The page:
Mr. Underwood's editorial in the Macon Tribune after the shooting of Tom Robinson is comparable to Atticus's advice to Jem and Scout when they receive their air-rifles because both bring up the mockingbird motif.
In Chapter 9, after their father Scout describes her father's attributes; she explains that he gave up hunting because he felt that he had an unfair advantage over animals because of his keen eyesight. He cautions his children after having given them air rifles, saying that he prefers that they not shoot mockingbirds because, unlike bluejays, they do not tamper with gardens, nest in corncribs, eat the eggs of other birds, or bother anything.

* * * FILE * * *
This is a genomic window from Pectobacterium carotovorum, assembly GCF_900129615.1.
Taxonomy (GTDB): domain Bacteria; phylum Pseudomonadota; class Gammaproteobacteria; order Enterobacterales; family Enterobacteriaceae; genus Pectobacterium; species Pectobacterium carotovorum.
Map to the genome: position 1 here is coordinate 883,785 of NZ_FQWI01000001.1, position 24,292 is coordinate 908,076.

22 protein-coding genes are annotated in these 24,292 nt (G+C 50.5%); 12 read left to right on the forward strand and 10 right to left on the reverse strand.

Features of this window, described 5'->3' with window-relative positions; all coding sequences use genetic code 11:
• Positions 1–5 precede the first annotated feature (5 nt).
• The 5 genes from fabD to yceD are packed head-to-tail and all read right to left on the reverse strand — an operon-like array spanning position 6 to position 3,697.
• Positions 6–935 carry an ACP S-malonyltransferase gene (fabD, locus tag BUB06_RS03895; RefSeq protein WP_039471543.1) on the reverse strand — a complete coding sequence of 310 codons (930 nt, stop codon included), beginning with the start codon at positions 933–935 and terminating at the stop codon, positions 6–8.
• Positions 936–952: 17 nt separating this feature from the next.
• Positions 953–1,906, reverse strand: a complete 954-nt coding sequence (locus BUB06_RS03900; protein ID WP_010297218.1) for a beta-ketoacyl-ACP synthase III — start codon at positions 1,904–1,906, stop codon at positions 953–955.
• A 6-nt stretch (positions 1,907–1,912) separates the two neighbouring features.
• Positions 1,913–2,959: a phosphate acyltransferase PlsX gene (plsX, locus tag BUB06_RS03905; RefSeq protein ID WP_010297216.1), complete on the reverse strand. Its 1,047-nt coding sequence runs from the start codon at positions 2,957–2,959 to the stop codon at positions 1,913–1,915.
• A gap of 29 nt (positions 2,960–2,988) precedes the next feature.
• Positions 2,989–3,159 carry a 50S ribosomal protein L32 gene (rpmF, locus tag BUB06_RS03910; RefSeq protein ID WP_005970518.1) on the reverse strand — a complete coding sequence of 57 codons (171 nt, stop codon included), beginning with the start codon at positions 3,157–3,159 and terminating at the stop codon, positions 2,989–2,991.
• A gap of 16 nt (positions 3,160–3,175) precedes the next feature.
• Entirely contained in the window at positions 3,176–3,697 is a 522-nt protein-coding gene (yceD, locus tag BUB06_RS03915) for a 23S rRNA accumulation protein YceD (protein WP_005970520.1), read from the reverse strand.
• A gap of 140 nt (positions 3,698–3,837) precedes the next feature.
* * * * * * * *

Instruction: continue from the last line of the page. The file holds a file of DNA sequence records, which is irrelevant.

When Mr. Underwood rails in his editorial against the bias of the community that has been directed gratuitously directed at the innocent Tom Robinson, he writes that
...it was a sin to kill cripples, be they standing, sitting, or escaping. He likened Tom's death to the senseless slaughter of songbirds [mockingbirds and such] by hunters and children....
Mr. Underwood, like Atticus, realizes that the white community has had an unfair advantage over the innocent "Negro," Tom Robinson, just as humans with guns have an unfair advantage over mockingbirds. In each case the cruelty is gratuitous.